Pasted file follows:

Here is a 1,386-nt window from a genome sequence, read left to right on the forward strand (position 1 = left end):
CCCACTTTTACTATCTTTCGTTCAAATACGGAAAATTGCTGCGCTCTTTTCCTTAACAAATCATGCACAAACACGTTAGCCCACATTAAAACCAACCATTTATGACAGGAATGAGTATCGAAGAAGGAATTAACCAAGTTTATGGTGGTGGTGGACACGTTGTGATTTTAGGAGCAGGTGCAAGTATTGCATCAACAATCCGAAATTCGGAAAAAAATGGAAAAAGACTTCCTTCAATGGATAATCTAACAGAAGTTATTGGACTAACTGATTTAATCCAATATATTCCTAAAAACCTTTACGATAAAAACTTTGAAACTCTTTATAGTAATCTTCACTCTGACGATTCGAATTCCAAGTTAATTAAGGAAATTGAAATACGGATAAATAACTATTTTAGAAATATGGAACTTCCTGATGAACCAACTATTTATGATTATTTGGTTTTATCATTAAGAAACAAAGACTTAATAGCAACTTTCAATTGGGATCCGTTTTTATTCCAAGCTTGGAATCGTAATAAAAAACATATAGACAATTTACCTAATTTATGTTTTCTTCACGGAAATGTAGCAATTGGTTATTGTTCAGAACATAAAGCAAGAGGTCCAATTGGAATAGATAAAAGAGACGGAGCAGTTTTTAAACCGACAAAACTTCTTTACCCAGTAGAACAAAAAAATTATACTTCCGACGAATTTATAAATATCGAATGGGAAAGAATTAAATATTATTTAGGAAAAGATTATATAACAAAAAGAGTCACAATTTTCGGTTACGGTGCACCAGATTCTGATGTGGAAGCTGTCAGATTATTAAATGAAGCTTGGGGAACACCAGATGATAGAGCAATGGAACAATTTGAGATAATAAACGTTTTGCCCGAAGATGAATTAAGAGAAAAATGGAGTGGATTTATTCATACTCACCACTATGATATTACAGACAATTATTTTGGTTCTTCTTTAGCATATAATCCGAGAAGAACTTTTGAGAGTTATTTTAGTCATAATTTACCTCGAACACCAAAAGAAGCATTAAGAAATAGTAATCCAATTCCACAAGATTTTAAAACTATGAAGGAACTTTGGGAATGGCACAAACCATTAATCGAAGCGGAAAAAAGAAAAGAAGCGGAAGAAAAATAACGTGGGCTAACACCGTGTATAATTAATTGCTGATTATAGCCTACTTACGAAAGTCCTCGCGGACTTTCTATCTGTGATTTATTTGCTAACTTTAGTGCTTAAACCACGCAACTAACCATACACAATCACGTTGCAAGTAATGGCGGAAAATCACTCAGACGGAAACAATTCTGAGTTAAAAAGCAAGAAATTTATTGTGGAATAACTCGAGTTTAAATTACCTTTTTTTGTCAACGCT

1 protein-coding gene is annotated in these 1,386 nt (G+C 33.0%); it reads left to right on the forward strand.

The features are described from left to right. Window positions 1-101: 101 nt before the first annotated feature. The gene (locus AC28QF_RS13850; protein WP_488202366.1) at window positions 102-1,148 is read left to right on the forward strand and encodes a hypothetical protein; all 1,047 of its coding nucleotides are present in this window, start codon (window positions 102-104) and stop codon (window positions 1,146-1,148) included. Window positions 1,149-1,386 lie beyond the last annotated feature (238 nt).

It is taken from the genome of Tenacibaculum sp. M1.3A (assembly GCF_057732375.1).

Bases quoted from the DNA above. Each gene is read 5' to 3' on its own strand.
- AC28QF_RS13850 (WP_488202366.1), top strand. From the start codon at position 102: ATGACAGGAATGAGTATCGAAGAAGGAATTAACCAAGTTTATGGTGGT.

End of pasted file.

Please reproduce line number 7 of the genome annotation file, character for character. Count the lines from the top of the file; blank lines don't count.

- AC28QF_RS13850 (WP_488202366.1), top strand. From the start codon at position 102: ATGACAGGAATGAGTATCGAAGAAGGAATTAACCAAGTTTATGGTGGT.